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Health : Food & Nutrition
  Last Updated: Nov 2, 2013 - 11:52:55 AM

Latest Research
Gathering information about food is not top priority for individuals with high metabolisms
New research has revealed that individuals with the highest metabolic rates within populations should be the least pre-occupied with keeping track of changes in their environments that could lead them to sources of food. Individuals with slower or average metabolisms however should be constantly monitoring their opportunities for higher gain when they are looking for food. The study shows that variation in metabolic rates between individuals can explain dramatic differences in information use when it comes to food.
Oct 1, 2013 - 4:00:00 AM

Latest Research
DHA-enriched formula in infancy linked to positive cognitive outcomes in childhood
LAWRENCE - University of Kansas scientists have found that infants who were fed formula enriched with long-chain polyunsaturated fatty acids (LCPUFA) from birth to 12 months scored significantly better than a control group on several measures of intelligence conducted between the ages of three to six years.
Aug 13, 2013 - 4:00:00 AM

Latest Research
New IOM report lays out plan to determine effectiveness of obesity prevention efforts
WASHINGTON -- The United States lags behind other international plans to evaluate obesity prevention efforts, and the country needs to know whether these efforts are having their intended impact, says a new report from the Institute of Medicine. The committee that wrote the report concluded that more systematic and routine evaluations could help determine how well obesity prevention programs and policies are being implemented and which interventions work best. The committee also recommended specific national and community plans for evaluation of obesity prevention efforts.
Aug 2, 2013 - 4:00:00 AM

Latest Research
Vitamin D supplementation may delay precocious puberty in girls
SAN FRANCISCO-- Vitamin D supplementation may help delay early onset of puberty in girls, a new clinical study finds. The results were presented Monday at The Endocrine Society's 95th Annual Meeting in San Francisco.
Jun 17, 2013 - 4:00:00 AM

Latest Research
Study: Pedometer program helps motivate participants to sit less, move more
Indiana University researchers found that a simple program that uses pedometers to monitor how much people move throughout the day was effective at increasing physical activity, decreasing sitting time, a particular problem for office workers, and helping participants drop some pounds.
May 30, 2013 - 4:00:00 AM

Latest Research
Fish oil may stall effects of junk food on brain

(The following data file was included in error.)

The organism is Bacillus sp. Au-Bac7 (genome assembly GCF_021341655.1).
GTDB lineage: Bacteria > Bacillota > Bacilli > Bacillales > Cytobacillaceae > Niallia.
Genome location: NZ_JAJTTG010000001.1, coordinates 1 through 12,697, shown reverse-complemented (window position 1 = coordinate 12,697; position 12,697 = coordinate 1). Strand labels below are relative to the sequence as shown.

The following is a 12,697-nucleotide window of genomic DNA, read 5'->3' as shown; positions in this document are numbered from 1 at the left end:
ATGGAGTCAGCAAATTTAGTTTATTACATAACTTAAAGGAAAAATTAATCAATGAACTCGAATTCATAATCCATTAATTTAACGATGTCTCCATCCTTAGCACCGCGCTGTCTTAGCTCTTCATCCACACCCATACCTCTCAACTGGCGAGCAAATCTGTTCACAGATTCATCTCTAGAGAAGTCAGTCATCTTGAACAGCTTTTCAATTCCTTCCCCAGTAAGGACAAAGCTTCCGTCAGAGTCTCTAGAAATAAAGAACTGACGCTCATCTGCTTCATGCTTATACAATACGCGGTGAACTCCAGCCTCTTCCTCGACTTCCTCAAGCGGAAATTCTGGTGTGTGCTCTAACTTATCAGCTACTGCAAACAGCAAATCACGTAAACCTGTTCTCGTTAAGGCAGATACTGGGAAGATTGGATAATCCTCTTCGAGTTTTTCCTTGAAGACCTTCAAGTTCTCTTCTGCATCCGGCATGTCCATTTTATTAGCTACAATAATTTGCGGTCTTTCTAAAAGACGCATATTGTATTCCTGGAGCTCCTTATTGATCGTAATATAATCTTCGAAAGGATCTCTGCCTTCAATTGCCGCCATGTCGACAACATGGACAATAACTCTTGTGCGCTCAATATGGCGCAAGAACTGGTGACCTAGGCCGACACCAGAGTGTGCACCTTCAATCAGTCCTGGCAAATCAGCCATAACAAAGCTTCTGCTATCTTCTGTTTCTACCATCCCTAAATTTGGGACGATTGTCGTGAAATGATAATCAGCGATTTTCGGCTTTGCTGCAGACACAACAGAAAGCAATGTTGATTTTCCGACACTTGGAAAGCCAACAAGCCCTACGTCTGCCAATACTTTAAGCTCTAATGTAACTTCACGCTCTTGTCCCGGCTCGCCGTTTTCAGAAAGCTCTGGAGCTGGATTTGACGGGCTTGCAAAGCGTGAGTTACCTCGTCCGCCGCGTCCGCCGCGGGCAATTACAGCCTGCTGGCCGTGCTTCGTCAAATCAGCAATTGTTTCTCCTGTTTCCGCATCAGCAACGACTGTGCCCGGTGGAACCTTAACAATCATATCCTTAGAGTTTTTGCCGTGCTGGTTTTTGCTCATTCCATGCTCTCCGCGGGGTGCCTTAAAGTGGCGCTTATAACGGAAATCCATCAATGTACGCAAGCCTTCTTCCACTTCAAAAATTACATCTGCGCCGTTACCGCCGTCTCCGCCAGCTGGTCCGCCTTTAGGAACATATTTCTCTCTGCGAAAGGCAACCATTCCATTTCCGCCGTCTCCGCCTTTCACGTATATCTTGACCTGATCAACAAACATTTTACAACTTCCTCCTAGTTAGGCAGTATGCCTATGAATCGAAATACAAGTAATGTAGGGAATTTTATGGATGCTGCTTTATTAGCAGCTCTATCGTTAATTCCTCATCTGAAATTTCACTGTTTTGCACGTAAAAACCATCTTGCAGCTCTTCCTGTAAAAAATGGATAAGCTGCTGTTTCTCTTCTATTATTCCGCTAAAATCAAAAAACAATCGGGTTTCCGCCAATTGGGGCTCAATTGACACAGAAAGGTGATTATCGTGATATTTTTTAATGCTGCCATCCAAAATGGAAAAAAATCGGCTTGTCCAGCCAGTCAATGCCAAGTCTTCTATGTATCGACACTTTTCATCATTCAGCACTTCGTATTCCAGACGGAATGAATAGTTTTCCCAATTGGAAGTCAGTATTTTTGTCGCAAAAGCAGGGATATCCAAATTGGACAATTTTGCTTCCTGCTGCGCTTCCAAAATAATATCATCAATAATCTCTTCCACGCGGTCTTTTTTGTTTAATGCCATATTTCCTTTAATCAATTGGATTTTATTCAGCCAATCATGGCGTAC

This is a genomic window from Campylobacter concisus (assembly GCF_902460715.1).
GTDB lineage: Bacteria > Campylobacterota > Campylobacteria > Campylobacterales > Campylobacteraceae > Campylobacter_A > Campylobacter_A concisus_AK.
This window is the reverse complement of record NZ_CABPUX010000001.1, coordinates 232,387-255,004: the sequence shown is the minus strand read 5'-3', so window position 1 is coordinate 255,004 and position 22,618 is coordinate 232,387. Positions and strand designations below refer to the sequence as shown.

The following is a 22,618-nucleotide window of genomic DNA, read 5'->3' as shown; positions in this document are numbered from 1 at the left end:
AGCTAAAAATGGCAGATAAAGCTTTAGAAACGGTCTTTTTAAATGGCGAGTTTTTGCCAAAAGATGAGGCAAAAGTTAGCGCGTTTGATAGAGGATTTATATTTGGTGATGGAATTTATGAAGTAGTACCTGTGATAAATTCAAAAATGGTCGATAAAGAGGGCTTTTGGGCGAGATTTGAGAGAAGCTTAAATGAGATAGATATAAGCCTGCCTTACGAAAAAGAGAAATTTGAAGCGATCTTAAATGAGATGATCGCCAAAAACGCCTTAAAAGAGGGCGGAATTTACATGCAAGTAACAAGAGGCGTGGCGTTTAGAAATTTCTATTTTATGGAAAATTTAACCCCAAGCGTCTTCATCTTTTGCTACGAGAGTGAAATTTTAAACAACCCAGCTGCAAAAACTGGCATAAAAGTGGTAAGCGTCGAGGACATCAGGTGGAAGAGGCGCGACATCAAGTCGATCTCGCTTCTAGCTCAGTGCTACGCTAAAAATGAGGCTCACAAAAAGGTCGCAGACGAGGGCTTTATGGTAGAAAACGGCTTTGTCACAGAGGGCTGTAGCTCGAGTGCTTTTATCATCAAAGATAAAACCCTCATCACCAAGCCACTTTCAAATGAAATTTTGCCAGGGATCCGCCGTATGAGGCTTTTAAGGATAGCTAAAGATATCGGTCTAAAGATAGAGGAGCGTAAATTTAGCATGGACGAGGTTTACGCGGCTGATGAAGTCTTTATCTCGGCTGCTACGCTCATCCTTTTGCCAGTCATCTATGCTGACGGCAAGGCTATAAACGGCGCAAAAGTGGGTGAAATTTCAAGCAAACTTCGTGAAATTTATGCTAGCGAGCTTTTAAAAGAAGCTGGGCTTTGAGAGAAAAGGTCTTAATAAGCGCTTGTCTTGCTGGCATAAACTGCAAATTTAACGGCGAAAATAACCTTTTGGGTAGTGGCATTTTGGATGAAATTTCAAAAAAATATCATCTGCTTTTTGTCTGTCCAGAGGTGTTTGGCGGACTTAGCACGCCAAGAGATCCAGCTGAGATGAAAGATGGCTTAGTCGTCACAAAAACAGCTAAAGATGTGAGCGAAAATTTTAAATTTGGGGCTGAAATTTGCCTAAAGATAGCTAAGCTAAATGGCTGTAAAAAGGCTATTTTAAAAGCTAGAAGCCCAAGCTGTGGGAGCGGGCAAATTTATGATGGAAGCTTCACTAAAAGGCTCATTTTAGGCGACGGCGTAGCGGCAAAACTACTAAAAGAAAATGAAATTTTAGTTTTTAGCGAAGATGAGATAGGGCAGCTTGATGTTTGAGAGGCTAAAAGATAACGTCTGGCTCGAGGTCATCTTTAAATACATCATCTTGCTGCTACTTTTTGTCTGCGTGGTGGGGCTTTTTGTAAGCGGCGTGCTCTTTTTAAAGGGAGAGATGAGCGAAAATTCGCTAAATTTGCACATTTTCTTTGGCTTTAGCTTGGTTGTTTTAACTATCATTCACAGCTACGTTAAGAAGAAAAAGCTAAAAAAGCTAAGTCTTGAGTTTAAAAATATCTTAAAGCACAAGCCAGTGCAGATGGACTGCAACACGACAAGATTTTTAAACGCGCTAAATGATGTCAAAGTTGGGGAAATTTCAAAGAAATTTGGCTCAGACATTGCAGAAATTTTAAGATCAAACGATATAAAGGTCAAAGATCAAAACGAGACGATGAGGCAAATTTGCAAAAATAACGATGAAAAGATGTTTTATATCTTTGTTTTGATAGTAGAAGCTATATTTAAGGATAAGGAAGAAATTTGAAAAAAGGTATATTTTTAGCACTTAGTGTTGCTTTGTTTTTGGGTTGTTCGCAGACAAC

Data from more than 180 research papers suggests fish oils could minimise the effects that junk food can have on the brain, a review by researchers at the University of Liverpool has shown.
May 14, 2013 - 4:00:00 AM

Health : Food & Nutrition
Intake of low energy dense food better than skipping meals
Results of a study show that dieting characterized by meal skipping and fasting would be less successful than weight loss efforts characterized by intake of low energy dense healthy foods.


May 2, 2013 - 10:05:10 PM

Latest Research
Inaugural IOF Olof Johnell Science Award presented to Professor Harry Genant
Harry Genant, Professor Emeritus of the University of California San Francisco, has been named the winner of the International Osteoporosis Foundation's (IOF) first Olof Johnell Science Award.
Apr 18, 2013 - 4:00:00 AM

Latest Research
Molecular hub links obesity, heart disease to high blood pressure
Obesity, heart disease, and high blood pressure (hypertension) are all related, but understanding the molecular pathways that underlie cause and effect is complicated.
Apr 11, 2013 - 4:00:00 AM

Latest Research
Youth with type 1 diabetes may suffer health risks when transitioning from pediatric to adult care
AURORA, Colo. (March 26, 2013) Adolescent type 1 diabetes patients face greater risk for heart attacks, strokes, blindness and kidney failure later in life if their transition from pediatric to adult care is not carefully managed, two CU researchers have found. The estimated median age at transition to adult care was 20.1 years and 77 percent of individuals with type 1 diabetes had left pediatric care by age 21. The study suggests that without support, they were 2.5 times more likely to have high blood glucose levels when transitioning from pediatric to adult care
Mar 26, 2013 - 4:00:00 AM

Latest Research
Promoting poultry health through diet
URBANA -- Developing strategies to increase the amount of saleable product while reducing dietary inputs is a priority for animal scientists. University of Illinois researchers have been looking at how dietary components affect gut health and disease resistance in chickens.
Feb 25, 2013 - 5:00:00 AM

Latest Research
Creeping epidemic of obesity hits Asia Pacific region
Sophia Antipolis, 21 February 2013: Over eating, sedentary lifestyles, cultural attitudes, and lack of prevention programmes are to blame for the rising epidemic of obesity in the Asia Pacific region. Overweight and obesity has quadrupled in China and societies still label people of healthy weight as poor.